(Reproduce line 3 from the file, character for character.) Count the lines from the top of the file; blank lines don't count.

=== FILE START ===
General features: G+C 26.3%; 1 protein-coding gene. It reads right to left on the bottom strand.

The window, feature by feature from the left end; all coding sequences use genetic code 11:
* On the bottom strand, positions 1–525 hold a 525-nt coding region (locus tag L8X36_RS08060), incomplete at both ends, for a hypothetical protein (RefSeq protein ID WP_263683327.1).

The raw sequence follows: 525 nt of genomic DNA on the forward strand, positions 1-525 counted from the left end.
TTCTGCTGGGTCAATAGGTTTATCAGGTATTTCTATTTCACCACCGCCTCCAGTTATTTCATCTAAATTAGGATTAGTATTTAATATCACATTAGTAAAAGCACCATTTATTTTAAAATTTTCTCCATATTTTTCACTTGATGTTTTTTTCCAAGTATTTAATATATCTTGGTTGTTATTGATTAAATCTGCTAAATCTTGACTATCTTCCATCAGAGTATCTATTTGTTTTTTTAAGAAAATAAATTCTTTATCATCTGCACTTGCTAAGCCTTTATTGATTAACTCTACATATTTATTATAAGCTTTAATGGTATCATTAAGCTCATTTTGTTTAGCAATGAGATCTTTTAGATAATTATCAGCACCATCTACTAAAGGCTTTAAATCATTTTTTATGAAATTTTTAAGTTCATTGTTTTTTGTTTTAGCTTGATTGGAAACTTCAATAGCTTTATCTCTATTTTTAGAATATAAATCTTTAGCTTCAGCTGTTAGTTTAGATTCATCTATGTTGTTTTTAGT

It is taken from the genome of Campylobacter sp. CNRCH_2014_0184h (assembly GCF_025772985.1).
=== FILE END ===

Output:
* On the bottom strand, positions 1–525 hold a 525-nt coding region (locus tag L8X36_RS08060), incomplete at both ends, for a hypothetical protein (RefSeq protein ID WP_263683327.1).